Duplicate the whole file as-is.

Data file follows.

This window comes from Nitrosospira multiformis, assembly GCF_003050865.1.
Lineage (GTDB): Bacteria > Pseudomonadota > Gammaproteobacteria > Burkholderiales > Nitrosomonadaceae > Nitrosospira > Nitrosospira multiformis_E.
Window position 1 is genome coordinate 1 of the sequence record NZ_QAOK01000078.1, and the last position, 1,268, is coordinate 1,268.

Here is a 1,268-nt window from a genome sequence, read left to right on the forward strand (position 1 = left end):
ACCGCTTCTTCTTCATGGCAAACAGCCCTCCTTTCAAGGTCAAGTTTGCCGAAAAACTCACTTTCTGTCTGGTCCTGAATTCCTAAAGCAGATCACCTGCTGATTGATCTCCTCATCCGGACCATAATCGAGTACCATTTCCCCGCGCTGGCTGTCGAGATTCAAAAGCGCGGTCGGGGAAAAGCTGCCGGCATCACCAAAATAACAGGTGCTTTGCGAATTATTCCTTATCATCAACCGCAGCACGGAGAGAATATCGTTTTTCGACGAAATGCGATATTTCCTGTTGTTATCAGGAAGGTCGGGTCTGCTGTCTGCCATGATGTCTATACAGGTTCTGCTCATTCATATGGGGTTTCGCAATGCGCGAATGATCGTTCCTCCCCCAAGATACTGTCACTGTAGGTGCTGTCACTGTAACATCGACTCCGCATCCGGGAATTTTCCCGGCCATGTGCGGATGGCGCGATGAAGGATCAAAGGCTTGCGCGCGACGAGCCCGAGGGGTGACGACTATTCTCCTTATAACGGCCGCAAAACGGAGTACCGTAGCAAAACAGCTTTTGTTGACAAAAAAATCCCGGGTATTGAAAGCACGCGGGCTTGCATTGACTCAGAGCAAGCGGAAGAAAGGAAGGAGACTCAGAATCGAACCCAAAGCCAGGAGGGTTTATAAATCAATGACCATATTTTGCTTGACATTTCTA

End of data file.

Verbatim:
This window comes from Nitrosospira multiformis, assembly GCF_003050865.1.
Lineage (GTDB): Bacteria > Pseudomonadota > Gammaproteobacteria > Burkholderiales > Nitrosomonadaceae > Nitrosospira > Nitrosospira multiformis_E.
Window position 1 is genome coordinate 1 of the sequence record NZ_QAOK01000078.1, and the last position, 1,268, is coordinate 1,268.

Here is a 1,268-nt window from a genome sequence, read left to right on the forward strand (position 1 = left end):
ACCGCTTCTTCTTCATGGCAAACAGCCCTCCTTTCAAGGTCAAGTTTGCCGAAAAACTCACTTTCTGTCTGGTCCTGAATTCCTAAAGCAGATCACCTGCTGATTGATCTCCTCATCCGGACCATAATCGAGTACCATTTCCCCGCGCTGGCTGTCGAGATTCAAAAGCGCGGTCGGGGAAAAGCTGCCGGCATCACCAAAATAACAGGTGCTTTGCGAATTATTCCTTATCATCAACCGCAGCACGGAGAGAATATCGTTTTTCGACGAAATGCGATATTTCCTGTTGTTATCAGGAAGGTCGGGTCTGCTGTCTGCCATGATGTCTATACAGGTTCTGCTCATTCATATGGGGTTTCGCAATGCGCGAATGATCGTTCCTCCCCCAAGATACTGTCACTGTAGGTGCTGTCACTGTAACATCGACTCCGCATCCGGGAATTTTCCCGGCCATGTGCGGATGGCGCGATGAAGGATCAAAGGCTTGCGCGCGACGAGCCCGAGGGGTGACGACTATTCTCCTTATAACGGCCGCAAAACGGAGTACCGTAGCAAAACAGCTTTTGTTGACAAAAAAATCCCGGGTATTGAAAGCACGCGGGCTTGCATTGACTCAGAGCAAGCGGAAGAAAGGAAGGAGACTCAGAATCGAACCCAAAGCCAGGAGGGTTTATAAATCAATGACCATATTTTGCTTGACATTTCTA